PARIS, France - France has summoned the Venezuelan ambassador to express its concern over the death of opposition councilman Fernando Alban, who Venezuela say killed himself after he was detained by Venezuelan intelligence police on what Venezuelan authorities say were suspicions he was involved in a plan to assassinate President Nicolas Maduro.
The Quai d'Orsay, in a statement released on Thursday, said the Venezuelan Ambassador Hector Michel Mujica Ricardo was summoned earlier in the day. "France hopes light will be shed on this death through an impartial and independent investigation," the statement said. No other details were provided.
Venezuelan officials say Fernando Alban jumped from the tenth floor of the state police agency's headquarters earlier this week.
France is not on its own in condemning the death and throwing doubt on the Venezuelan government's version of events.
The killing has brought widespread disbelief and anger in Venezuela. Dozens of protesters have been ringing the state police agency headquarters, some displaying posters and chanting "Maduro killer."
Alban, who was 56, was arrested on Friday at the Caracas International Airport after arriving on a flight from New York City. While he was in New York, he, along with other members of the First Justice Party met with leaders and diplomatic officials from various countries attending the United Nations General Assembly.
While the detention of opposition members and leaders is not unusual in Venezuela, the death of an opposition member while in the custody of the state is.
"There's no doubt this was an assassination," Opposition Leader Julio Borges said in Colombia, where he is in exile. "The only thing left for this government is torture, violence and destruction," he said.
Borges, who led the delegation to the United Nations, said Alban's wife had told him her husband was under intense pressure to testify against Borges to implicate him in the suspected plot to assassinate Maduro in August. The plan, according to Venezuelan authories was to kill Maduro with two explosive-laden drones.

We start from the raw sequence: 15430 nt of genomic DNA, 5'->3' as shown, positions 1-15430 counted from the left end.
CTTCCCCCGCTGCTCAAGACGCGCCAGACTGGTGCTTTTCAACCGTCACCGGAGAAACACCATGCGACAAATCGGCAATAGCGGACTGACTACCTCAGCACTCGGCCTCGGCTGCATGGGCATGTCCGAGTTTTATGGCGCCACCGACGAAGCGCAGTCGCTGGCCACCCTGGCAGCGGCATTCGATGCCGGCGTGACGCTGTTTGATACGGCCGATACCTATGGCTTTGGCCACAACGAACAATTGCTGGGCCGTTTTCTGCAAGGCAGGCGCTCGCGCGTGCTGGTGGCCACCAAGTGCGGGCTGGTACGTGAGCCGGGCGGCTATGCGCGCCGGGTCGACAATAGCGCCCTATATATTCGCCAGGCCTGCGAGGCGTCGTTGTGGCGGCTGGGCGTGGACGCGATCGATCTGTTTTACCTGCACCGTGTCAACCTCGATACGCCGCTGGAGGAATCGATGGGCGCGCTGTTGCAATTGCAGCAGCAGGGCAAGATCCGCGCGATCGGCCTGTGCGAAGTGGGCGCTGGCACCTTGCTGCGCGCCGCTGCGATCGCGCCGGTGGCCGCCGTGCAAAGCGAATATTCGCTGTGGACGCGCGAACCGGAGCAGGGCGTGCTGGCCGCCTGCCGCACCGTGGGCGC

Around 30 people have been arrested and have been jailed on suspicion they were involved. Maduro claims Borges, with the backing of the United States and Colombia, was behind the plot.
When Alban's death was announced this week, Venezuela's Chief Prosecutor Tarek William Saab said he was ordering an investigation into the circumstances surrounding the death, which he described as a "suicide." Even as he was announcing the investigation, the chief prosecutor was detailing the police version of the events that had occurred.
Alban, he said, was in a transfer room at the police headquarters building, waiting to be taken to the court. At this time, said Saab, he asked to go to the bathroom. He then threw himself off the building, which is 10 floors up, he said.
The Alban death comes at the same time as the disappearance of prominent Saudi-born, Washington DC resident and The Washington Post reporter, Jamal Khashoggi, who some suspect was similarly murdered while in state custody.
U.S. Republican Sen. Bob Corker, the outgoing chairman of the Senate Foreign Relations Committee, who is in Venezuela for meetings with Maduro and members of the opposition, said he is disturbed by the reports about Alban's death.
"The government has a responsibility to ensure all understand how that could have happened," he tweeted.
The U.S. state department said it was seeking more information on the circumstances surrounding the death.
"That tragedy highlights a continuing pattern of human rights abuses in that country, repression, and excessive use of force," State Department, deputy spokesperson Robert Palladino said in a briefing.
Venezuela's Catholic bishops' conference and Luis Almagro, the head of the Organization of American States and a sharp critic of Venezuela's socialist government,according to The Associated Press, said Alban's death was "the direct responsibility of a torturing and homicidal regime."
"This criminal dictatorship should leave Venezuela now," he tweeted.